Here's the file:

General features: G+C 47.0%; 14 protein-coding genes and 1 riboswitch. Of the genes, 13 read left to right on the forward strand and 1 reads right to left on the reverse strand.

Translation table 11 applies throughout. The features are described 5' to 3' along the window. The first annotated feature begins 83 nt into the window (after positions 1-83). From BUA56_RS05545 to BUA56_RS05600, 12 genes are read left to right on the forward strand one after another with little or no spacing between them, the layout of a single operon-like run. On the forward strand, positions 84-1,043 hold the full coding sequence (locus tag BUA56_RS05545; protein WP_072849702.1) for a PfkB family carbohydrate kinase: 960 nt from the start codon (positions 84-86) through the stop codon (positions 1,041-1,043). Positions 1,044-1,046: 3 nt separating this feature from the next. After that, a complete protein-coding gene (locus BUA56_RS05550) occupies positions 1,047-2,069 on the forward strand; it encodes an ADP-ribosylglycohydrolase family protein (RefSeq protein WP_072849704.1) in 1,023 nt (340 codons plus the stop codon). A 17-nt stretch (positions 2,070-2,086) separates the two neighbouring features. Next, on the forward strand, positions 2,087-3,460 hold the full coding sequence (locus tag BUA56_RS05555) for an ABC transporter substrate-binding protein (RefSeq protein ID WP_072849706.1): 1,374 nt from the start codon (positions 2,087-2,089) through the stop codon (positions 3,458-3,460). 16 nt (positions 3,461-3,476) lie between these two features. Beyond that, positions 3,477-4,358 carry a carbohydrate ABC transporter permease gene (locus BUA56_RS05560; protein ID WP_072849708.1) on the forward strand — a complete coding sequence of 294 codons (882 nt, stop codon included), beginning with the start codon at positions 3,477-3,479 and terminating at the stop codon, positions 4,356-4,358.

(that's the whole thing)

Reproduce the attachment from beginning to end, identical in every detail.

General features: G+C 47.0%; 14 protein-coding genes and 1 riboswitch. Of the genes, 13 read left to right on the forward strand and 1 reads right to left on the reverse strand.

Translation table 11 applies throughout. The features are described 5' to 3' along the window. The first annotated feature begins 83 nt into the window (after positions 1-83). From BUA56_RS05545 to BUA56_RS05600, 12 genes are read left to right on the forward strand one after another with little or no spacing between them, the layout of a single operon-like run. On the forward strand, positions 84-1,043 hold the full coding sequence (locus tag BUA56_RS05545; protein WP_072849702.1) for a PfkB family carbohydrate kinase: 960 nt from the start codon (positions 84-86) through the stop codon (positions 1,041-1,043). Positions 1,044-1,046: 3 nt separating this feature from the next. After that, a complete protein-coding gene (locus BUA56_RS05550) occupies positions 1,047-2,069 on the forward strand; it encodes an ADP-ribosylglycohydrolase family protein (RefSeq protein WP_072849704.1) in 1,023 nt (340 codons plus the stop codon). A 17-nt stretch (positions 2,070-2,086) separates the two neighbouring features. Next, on the forward strand, positions 2,087-3,460 hold the full coding sequence (locus tag BUA56_RS05555) for an ABC transporter substrate-binding protein (RefSeq protein ID WP_072849706.1): 1,374 nt from the start codon (positions 2,087-2,089) through the stop codon (positions 3,458-3,460). 16 nt (positions 3,461-3,476) lie between these two features. Beyond that, positions 3,477-4,358 carry a carbohydrate ABC transporter permease gene (locus BUA56_RS05560; protein ID WP_072849708.1) on the forward strand — a complete coding sequence of 294 codons (882 nt, stop codon included), beginning with the start codon at positions 3,477-3,479 and terminating at the stop codon, positions 4,356-4,358.